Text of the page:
As service animals are prescribed more and more for patients with behavioral health problems, homeless shelters are scrambling to accommodate not just society’s most destitute, but their dogs, cats, ferrets, mice, even fish.
Although the beneficial effect an animal can have on someone suffering from anxiety or depression is indisputable, according to the medical director of a clinic that sees more homeless than any other in Spokane, some shelter directors believe service animals are being overprescribed.
“There is a difference between service animals and compassion animals,” said Rich Schauf, of the Union Gospel Mission Crisis Shelter for Woman and Children. “But the courts make no differentiation.”
The issue confounding him and other shelter directors is whether the protections for people who require service animals such as Seeing Eye dogs should be extended to the therapeutic animals of people with mental disabilities.
Not a day goes by that Schauf does not have at least one animal at the shelter on East Sprague Avenue in Spokane. This week he is boarding two cats and a Chihuahua, each with a health care provider’s certification, he said.
Three months ago, a woman and her son came to the crisis shelter with a dog, a cat and a ferret, with letters written by three separate doctors saying the animals were necessary for the woman’s mental stability, Schauf said.
When the family left after about three weeks because the boy’s behavior strained relations at the shelter, the room could not be given to another family without a thorough cleaning.
“Another woman and child had to sleep on the street that night so we could clean,” Schauf said.
At least, he said, the first family took their animals with them. One woman who came to the shelter with a companion fish – and a doctor’s prescription for it – left the fish behind when she checked out.
So many homeless people with animals have come to the Union Gospel Mission’s shelter for men on East Trent Avenue that the shelter has taken extraordinary steps to care for the animals.
Once a week, veterinarian Cathy Tucker volunteers to conduct a free clinic in the maintenance facility at the mission, treating the animals of 15 homeless or low-income people on a first-come, first-served basis.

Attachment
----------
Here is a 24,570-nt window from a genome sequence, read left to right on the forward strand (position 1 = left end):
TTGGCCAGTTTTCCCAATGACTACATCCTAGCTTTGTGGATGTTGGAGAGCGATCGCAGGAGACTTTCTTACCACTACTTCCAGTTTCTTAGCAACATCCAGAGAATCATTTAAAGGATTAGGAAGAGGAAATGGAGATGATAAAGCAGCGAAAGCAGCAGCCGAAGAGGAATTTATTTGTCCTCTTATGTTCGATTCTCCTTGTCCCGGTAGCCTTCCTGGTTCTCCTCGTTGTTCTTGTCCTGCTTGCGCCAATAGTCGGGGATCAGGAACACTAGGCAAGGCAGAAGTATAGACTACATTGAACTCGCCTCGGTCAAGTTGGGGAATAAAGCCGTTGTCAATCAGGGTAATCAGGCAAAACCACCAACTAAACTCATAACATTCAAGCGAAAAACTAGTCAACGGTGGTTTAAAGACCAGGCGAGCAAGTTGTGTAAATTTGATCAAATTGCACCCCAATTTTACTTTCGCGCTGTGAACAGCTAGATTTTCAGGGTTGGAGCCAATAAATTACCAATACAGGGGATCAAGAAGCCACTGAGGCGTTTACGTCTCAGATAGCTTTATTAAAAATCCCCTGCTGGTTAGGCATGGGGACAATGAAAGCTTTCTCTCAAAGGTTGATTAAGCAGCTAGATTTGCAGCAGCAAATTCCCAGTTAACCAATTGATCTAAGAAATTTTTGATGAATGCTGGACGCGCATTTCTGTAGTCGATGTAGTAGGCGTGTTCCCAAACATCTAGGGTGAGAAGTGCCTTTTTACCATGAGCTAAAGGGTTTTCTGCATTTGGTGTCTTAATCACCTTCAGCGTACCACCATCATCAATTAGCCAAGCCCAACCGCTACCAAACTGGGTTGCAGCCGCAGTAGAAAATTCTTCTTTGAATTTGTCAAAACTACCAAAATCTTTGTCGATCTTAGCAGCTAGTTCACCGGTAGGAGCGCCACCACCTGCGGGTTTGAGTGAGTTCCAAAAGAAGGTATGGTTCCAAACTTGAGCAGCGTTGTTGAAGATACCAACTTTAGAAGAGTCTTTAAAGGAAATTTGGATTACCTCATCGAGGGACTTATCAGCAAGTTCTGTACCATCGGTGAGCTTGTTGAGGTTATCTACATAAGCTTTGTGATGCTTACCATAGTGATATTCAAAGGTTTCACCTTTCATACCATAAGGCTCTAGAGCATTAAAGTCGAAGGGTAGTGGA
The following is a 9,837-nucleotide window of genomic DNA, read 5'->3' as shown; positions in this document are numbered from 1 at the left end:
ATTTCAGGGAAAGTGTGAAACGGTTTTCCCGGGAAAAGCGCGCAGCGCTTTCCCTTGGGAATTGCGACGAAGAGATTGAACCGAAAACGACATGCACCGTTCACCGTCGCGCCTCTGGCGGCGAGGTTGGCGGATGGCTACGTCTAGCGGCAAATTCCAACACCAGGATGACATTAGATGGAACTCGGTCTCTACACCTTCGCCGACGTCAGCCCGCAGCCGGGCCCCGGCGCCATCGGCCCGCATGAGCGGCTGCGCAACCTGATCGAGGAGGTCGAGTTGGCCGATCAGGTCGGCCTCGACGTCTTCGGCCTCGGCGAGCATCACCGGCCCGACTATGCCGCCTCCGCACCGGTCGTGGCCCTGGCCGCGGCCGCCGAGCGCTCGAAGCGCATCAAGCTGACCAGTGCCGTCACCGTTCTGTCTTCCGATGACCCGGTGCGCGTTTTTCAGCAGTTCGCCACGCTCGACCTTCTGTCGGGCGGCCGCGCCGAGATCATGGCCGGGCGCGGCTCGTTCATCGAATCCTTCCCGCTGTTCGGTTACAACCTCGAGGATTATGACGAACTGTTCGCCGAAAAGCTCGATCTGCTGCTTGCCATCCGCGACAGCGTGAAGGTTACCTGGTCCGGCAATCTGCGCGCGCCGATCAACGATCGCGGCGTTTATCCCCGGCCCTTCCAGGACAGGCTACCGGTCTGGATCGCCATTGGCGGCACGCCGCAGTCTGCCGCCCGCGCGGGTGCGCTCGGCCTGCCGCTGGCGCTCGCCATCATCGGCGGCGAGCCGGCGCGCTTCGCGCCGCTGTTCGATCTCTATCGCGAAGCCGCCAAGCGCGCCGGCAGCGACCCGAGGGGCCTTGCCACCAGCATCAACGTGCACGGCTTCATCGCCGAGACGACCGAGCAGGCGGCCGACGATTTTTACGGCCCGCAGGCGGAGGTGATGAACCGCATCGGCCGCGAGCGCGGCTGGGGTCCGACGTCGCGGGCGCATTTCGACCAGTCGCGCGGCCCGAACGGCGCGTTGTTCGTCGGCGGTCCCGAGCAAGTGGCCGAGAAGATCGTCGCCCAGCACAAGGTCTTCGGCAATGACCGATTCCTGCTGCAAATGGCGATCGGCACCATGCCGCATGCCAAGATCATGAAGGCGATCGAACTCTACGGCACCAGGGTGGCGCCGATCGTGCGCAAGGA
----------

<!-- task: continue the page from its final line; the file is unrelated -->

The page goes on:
At a recent clinic, Ruth Lahoe Tellimentez showed up with her Chihuahua-mix dog, Bambi, and three puppies. Lahoe Tellimentez said she is a formerly homeless cancer survivor who was prescribed a companion animal to help her cope with depression.
Tucker examined Bambi and gave the puppies their first shots, part of a service she has provided at the mission since 1998. Tucker, a Christian, sees the clinic as a way of ministering to the homeless.
“We see more people with service animals than we used to,” Tucker said, far more than she ever saw in her private practice.
Few would dispute the appropriateness of accommodating a service animal as defined in the federal Americans with Disabilities Act as “any animal individually trained to do work or perform tasks for the benefit of a person with a disability.” Such animals might include dogs that see for the blind, hear for the deaf and alert people with epilepsy to an imminent seizure.
Under state law, a service animal is one that assists or accommodates “a person’s sensory, mental or physical disability.”
Service animals sometimes wear special collars or harnesses, but are not required to, according to Nan Kelly, an independent living adviser for the Coalition of Responsible Disabled in Spokane.